The Aptus II 7 is astonishingly good. In fact I was able to compare it with the IQ160 in a studio this weekend, and to be honest the $$ you spend to get the Aptus gives you incredible value for money. The $$ difference between the Aptus and the IQ is entering laws of diminishing returns where perhaps that last 20% of quality costs 80% (I think the ratio is actually 70:30 in this case). It may also be that the IQ has tons of features you don't need. (I'm not de-bagging the IQ, having been involved in a couple of racing teams in the past, that's the price you pay to be at the top of your game, even then the people providing the tech are not necessarily making that much from it).

    I think the only thing you might be missing is something for accurate focusing. The Aptus II 7 has enough resolution to make this a problem. On the pro GG with a 4x loupe, I can't focus accurately enough to extract the detail that an Alpa, thoses lenses and that back can obtain, my eyes are pretty poor. I also like to compose on a GG but after switching in the back, a Leica Disto gives the final focus setting, a D5 is maybe $500 so not a small chunck of change.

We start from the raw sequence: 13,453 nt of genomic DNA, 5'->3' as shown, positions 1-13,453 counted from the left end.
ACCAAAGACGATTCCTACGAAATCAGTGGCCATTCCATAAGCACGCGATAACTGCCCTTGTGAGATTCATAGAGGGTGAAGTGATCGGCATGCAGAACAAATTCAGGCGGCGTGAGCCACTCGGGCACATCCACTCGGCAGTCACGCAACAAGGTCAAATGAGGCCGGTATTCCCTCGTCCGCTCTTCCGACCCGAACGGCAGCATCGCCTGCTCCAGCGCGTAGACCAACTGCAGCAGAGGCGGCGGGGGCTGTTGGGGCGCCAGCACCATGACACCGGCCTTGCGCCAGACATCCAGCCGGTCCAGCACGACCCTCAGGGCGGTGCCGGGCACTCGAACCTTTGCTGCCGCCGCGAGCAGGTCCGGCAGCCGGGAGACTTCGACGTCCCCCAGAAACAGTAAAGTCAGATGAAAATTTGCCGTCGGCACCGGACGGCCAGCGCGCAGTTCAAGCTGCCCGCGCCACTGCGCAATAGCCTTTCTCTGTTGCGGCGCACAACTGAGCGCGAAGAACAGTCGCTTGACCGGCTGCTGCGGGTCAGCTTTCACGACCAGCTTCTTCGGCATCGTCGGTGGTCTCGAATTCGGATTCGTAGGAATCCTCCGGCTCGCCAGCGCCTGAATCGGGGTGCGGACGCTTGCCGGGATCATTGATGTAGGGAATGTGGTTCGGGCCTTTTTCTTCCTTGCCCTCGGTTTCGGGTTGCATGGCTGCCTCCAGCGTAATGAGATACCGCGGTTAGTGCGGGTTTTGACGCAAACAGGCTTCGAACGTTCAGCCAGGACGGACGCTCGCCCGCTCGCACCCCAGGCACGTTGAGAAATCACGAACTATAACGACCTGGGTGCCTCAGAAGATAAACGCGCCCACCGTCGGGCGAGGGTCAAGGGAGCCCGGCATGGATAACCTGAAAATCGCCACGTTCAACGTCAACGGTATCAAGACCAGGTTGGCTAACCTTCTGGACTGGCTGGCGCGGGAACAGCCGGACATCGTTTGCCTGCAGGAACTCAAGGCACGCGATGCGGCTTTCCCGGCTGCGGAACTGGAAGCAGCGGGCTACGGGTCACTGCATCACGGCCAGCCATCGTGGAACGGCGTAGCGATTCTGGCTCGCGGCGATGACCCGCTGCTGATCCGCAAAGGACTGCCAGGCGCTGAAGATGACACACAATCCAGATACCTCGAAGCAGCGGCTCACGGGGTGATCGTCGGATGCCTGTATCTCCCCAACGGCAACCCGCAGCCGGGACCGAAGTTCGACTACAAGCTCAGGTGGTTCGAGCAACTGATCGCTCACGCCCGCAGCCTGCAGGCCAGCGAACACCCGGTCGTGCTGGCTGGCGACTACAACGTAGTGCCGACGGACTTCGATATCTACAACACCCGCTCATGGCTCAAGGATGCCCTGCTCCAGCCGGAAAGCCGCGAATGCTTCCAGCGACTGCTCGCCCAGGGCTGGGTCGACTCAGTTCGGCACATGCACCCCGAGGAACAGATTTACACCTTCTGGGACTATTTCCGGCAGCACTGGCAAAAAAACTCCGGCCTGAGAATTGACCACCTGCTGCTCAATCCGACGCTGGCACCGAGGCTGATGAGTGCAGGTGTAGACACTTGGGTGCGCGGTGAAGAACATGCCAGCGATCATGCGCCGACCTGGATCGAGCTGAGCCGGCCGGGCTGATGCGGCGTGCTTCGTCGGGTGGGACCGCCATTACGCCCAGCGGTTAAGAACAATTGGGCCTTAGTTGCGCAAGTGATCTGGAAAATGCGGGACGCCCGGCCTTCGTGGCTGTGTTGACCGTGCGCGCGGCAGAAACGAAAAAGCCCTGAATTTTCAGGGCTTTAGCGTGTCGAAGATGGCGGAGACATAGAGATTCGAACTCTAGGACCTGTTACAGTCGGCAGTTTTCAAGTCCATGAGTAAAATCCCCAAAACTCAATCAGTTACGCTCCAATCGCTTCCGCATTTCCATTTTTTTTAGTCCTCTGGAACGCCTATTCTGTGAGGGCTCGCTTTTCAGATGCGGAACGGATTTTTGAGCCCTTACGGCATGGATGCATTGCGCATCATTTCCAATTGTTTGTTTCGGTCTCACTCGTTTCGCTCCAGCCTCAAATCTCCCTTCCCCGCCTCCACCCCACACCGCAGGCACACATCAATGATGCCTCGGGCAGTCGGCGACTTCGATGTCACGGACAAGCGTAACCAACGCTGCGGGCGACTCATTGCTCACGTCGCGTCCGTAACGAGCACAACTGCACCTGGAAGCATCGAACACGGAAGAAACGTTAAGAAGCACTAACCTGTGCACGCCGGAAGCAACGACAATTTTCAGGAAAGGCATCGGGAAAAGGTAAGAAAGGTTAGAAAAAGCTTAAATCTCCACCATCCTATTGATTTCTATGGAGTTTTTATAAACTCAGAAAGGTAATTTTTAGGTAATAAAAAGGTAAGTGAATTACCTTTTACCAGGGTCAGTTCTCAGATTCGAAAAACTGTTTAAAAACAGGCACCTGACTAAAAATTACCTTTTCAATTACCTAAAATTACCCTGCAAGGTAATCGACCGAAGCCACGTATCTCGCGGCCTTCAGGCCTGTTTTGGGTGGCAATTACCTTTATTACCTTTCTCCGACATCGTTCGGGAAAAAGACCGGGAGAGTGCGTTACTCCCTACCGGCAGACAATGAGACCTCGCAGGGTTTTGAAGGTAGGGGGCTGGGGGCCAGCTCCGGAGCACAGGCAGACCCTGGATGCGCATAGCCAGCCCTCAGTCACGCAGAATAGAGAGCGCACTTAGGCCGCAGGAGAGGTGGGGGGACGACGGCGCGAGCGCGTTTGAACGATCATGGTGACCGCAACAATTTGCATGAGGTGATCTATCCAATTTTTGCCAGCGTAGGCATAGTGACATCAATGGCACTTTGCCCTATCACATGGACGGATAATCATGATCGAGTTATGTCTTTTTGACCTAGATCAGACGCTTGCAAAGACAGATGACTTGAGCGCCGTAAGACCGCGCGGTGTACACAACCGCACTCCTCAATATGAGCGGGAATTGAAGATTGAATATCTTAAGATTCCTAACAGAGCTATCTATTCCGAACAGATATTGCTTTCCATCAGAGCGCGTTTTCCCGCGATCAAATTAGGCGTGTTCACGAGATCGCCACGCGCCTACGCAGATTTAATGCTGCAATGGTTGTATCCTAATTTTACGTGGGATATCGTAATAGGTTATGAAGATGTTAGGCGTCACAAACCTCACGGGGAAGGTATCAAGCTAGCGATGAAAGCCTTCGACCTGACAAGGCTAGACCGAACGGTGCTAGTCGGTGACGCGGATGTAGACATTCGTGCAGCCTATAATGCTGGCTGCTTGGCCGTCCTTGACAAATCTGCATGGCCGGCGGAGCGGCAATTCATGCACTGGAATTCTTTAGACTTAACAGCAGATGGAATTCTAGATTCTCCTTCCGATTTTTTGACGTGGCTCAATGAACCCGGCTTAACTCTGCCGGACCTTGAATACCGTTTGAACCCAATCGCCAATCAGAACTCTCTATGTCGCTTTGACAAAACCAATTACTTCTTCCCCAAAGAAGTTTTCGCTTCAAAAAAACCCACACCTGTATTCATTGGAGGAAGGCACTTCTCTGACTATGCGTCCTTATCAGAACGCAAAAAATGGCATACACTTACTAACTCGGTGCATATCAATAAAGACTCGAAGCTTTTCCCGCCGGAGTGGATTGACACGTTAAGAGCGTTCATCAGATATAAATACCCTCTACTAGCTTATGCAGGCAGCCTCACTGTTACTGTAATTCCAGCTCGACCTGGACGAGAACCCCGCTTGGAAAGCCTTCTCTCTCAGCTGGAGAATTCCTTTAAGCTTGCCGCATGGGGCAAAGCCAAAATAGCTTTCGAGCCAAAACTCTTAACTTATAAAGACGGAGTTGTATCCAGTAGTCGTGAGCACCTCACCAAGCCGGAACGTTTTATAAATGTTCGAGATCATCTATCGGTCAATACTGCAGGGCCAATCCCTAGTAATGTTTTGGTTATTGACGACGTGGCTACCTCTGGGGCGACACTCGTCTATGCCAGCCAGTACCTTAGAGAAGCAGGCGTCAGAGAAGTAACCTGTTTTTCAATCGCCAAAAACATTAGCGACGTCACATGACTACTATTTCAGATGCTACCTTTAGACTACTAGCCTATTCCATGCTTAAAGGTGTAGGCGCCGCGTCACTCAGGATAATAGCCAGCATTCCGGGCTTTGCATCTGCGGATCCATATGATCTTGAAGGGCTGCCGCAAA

Paul

  4. #4
    Senior Member danlindberg's Avatar
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    Re: My conclusion

    @ Darr - thank you Very reasuring that you still are happy with your choice. I will definitely keep you all posted

    @ Wentbackward - also nice to read about your experience with that back. yes, it seems that in terms of value for money, nothing today can beat it I am hoping that I can achieve accurate focusing with GG, having good eyesight and choosing bright lenses, but I will order the lenses with the HPF rings so a distometre will also find its place in the bag.

    Exciting times....
    Alpa FPS MAX TC | Alpagon 32Hr | Helvetar 75 | Schneider 120N | Leaf Aptus II 5 Leaf Credo 60 | www.danlindberg.com

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    Re: My conclusion

    the Aptus II 7 is a really good value for money unless you need long expose...

    "The second lens of my choice is the Rodenstock HR-W50. This translates into a 36mm in 35mmFF. Perfect lens for exteriors IMO.... "